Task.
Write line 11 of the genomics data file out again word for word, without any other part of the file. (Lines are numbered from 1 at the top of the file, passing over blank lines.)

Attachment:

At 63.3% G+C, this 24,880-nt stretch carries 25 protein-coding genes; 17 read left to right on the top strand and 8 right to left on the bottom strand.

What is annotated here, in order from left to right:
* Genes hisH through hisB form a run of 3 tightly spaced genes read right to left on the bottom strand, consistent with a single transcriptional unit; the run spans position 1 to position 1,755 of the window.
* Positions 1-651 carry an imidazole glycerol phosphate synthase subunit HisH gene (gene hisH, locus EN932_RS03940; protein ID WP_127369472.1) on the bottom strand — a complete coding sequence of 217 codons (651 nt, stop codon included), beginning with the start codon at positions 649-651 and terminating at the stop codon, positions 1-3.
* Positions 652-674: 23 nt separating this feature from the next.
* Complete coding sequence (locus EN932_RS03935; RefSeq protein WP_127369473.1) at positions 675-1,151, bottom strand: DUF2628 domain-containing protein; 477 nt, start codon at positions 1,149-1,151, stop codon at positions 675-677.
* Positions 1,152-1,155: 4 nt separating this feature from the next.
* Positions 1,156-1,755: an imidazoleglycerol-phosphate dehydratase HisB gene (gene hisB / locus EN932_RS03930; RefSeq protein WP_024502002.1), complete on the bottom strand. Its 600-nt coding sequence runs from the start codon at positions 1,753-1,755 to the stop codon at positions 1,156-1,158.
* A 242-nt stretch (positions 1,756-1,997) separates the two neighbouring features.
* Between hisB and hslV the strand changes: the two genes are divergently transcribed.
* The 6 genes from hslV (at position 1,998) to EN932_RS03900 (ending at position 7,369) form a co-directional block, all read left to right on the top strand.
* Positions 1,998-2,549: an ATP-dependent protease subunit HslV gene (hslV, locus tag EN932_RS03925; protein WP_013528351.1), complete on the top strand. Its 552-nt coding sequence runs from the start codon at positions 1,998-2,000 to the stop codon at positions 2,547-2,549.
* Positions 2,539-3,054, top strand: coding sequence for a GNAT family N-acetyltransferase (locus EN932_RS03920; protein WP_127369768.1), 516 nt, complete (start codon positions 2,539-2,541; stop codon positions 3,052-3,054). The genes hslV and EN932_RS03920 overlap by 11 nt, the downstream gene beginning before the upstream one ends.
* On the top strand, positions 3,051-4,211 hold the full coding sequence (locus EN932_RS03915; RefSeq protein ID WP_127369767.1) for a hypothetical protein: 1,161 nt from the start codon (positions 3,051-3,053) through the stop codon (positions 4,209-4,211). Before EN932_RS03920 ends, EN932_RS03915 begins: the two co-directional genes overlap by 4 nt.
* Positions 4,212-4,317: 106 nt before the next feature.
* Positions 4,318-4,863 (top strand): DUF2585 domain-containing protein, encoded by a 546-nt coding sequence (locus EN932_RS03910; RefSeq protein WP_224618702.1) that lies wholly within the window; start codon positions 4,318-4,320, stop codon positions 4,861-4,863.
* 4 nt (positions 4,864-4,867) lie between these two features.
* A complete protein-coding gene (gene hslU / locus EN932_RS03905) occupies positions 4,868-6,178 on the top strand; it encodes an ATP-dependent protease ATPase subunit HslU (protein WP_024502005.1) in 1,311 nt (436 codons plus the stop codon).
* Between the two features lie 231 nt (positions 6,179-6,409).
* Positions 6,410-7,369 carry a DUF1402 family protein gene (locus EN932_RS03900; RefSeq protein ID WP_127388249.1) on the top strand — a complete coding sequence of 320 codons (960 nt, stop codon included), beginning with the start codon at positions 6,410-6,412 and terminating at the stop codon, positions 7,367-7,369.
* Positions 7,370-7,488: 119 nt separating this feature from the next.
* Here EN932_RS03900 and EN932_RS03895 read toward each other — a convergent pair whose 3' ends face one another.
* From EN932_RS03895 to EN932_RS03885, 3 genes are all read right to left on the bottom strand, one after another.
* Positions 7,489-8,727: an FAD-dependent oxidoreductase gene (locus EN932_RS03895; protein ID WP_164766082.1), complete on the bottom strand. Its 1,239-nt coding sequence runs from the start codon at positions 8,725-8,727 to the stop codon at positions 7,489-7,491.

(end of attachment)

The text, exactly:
* The 6 genes from hslV (at position 1,998) to EN932_RS03900 (ending at position 7,369) form a co-directional block, all read left to right on the top strand.